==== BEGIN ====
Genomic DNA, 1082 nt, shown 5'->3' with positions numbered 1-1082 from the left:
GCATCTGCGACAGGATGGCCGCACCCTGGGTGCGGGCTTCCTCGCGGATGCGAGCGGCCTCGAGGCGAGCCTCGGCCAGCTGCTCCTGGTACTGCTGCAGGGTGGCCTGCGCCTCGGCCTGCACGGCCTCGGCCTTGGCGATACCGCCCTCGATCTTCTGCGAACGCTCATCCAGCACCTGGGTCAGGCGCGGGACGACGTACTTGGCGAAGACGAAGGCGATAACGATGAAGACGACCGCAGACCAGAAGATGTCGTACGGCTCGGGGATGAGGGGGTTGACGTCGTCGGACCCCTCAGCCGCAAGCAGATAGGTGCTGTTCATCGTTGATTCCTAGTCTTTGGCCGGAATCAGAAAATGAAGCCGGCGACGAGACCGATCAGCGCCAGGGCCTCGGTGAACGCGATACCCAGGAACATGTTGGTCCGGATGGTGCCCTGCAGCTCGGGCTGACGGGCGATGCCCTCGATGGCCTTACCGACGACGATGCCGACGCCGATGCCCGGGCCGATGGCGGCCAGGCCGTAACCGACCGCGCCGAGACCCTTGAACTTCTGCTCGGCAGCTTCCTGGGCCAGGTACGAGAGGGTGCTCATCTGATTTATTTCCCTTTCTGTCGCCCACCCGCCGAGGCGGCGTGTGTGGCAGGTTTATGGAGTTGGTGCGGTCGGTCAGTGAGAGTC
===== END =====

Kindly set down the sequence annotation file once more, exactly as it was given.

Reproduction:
Genomic DNA, 1082 nt, shown 5'->3' with positions numbered 1-1082 from the left:
GCATCTGCGACAGGATGGCCGCACCCTGGGTGCGGGCTTCCTCGCGGATGCGAGCGGCCTCGAGGCGAGCCTCGGCCAGCTGCTCCTGGTACTGCTGCAGGGTGGCCTGCGCCTCGGCCTGCACGGCCTCGGCCTTGGCGATACCGCCCTCGATCTTCTGCGAACGCTCATCCAGCACCTGGGTCAGGCGCGGGACGACGTACTTGGCGAAGACGAAGGCGATAACGATGAAGACGACCGCAGACCAGAAGATGTCGTACGGCTCGGGGATGAGGGGGTTGACGTCGTCGGACCCCTCAGCCGCAAGCAGATAGGTGCTGTTCATCGTTGATTCCTAGTCTTTGGCCGGAATCAGAAAATGAAGCCGGCGACGAGACCGATCAGCGCCAGGGCCTCGGTGAACGCGATACCCAGGAACATGTTGGTCCGGATGGTGCCCTGCAGCTCGGGCTGACGGGCGATGCCCTCGATGGCCTTACCGACGACGATGCCGACGCCGATGCCCGGGCCGATGGCGGCCAGGCCGTAACCGACCGCGCCGAGACCCTTGAACTTCTGCTCGGCAGCTTCCTGGGCCAGGTACGAGAGGGTGCTCATCTGATTTATTTCCCTTTCTGTCGCCCACCCGCCGAGGCGGCGTGTGTGGCAGGTTTATGGAGTTGGTGCGGTCGGTCAGTGAGAGTC